Monday, 12 March 2012

crazy paving patchwork

This style of patch work is different to that used in the cushion I previously bogged about. Rather than using square patchwork pieces, this time I have used various size and shape pieces. This technique is perfect for using up old scraps of material that you have lying around and turning them into something beautiful. First I cut a piece of wadding to the correct size, 52x52cm, this acts as the base which you then stitch the pieces onto. The first seam is created by lying one piece of material at the edge of the wadding facing upwards (see step 1), then lay a second piece of material facing downwards on top of the first so that they are now face to face and pin (step 2). Sew along the edge of the two pieces, directly onto the wadding using a straight stitch. When you open the top piece both will be facing upwards and attached to the wadding (step 3).  

Step 1: first piece of fabric....
Step 2: Pin second piece of fabric face down...
Step 3: sew along edge using straight stitch and open out...

Continue to lay pieces of fabric face down along each new raw edge and sewing in the same way until the whole piece of wadding is covered. The following Photo shows the seams where 5 pieces of fabric meet. You an see that unlike square patch work these pieces do not run parallel to one another so they meet in random places, this creates the crazy paving effect. This technique is Easier than square or hexagonal patchwork when working on a small scale as you don't have to be as precise in lining up the seams. This is a technique I got from Kirstie's Homemade Christmas and used it to make Christmas stockings, see the unseasonable christmas post for a link to the directions. However I found that when working on a larger sale with smaller pieces of fabric it was very difficult to get the pieces to cover the wadding without leaving unfinished seams... so very sneakily with one of the pieces I folded the edge under to make it look like a seam so no rough edges were showing, and relied upon the binding to sew the edge down... i wonder if you can see the slightly bulkier seam bottom left of the last photo where the res striped material meets the strawberry material! sneakily done!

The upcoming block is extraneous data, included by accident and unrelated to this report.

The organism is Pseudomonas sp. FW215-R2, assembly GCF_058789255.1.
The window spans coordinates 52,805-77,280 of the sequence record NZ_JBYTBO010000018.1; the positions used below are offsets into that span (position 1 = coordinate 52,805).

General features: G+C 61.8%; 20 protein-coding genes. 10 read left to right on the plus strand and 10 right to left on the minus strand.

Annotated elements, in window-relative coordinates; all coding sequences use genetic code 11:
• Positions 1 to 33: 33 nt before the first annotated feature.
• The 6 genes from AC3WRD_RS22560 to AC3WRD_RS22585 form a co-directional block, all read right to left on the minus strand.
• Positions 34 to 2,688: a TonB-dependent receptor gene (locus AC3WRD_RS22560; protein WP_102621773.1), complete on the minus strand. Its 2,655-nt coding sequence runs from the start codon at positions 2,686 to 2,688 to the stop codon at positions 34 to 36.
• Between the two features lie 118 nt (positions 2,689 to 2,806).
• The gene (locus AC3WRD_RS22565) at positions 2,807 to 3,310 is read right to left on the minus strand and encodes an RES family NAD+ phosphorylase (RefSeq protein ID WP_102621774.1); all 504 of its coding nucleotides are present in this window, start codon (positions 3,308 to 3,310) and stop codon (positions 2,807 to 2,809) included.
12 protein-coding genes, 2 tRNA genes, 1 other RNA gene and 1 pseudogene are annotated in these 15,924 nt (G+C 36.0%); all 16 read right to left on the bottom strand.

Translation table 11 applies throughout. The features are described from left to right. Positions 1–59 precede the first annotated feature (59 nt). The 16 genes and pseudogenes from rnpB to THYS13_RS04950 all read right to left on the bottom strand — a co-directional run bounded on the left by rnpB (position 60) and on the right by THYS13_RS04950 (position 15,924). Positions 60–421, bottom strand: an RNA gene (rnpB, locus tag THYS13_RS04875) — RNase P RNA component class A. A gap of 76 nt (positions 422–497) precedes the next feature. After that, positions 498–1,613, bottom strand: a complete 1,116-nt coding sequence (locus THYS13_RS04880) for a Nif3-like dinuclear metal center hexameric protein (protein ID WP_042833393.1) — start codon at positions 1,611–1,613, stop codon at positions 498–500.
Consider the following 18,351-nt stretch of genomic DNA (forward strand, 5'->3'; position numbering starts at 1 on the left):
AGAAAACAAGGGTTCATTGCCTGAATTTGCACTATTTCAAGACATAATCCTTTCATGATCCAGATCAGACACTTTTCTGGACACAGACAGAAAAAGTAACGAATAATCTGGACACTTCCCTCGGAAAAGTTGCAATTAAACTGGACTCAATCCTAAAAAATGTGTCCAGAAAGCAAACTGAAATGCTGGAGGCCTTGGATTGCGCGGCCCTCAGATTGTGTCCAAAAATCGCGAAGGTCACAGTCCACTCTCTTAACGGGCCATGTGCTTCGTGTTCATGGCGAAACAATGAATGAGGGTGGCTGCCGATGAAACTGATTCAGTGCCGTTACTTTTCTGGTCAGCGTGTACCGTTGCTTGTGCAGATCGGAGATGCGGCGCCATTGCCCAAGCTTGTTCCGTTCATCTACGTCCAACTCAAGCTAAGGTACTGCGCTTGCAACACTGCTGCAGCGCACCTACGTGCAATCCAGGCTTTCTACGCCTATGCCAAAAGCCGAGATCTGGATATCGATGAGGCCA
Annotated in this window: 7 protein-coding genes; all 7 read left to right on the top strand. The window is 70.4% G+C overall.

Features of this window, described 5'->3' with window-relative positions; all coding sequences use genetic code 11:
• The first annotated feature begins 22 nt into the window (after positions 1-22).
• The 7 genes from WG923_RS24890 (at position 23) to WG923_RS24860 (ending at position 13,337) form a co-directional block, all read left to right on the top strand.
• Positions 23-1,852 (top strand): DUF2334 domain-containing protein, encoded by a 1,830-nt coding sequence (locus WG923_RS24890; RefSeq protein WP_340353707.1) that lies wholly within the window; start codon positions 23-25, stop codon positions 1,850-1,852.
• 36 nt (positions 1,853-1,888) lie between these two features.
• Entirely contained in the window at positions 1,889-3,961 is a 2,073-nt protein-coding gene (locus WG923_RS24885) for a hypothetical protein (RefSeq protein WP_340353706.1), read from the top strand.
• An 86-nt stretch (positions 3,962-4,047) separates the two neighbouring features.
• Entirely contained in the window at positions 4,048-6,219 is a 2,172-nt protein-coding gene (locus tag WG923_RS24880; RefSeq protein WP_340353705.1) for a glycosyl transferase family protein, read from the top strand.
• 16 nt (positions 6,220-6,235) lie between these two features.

This photo shows the seams where 5 different patches meet. Unlike square patchwork you can see that these patches meet in random places and do not align.
Close up of freestyle quilting technique
When the wadding is completely covered you can use this to make your cushion, or If you wish you could add further detail and texture as I have by quilting the whole piece. There are many quilting techniques out there, most of which are much more complex and time consuming that this one... and often require very expensive machines if you want to do a whole quilt. I like the freedom that this method gives, and the crazy effect you get with the finished piece. Very simply attach the embroidery foot to your machine that allows you to sew freestyle, remembering to lower the teeth. Start anywhere you like on the piece and put your foot down, remembering to keep the piece of fabric moving at a steady pace in order to keep the stitches even. move the material front to back and side to side, allowing the stitch to loop back over itself to create this crazy loopy quilting. Continue until you have covered you whole piece. And TA DA, finished, your piece of patchwork quilt is now ready to make into a perfect 50x50 cm cushion cover!

This photo shows the finished piece, this will become the front of a cushion,  The lighting has made the quilting look a bit crazy but in real life you don't see the quilting until you are very close. You notice the patchwork first and the quilting is mainly to add texture. (can you spot the bulkier seam bottom left??) 

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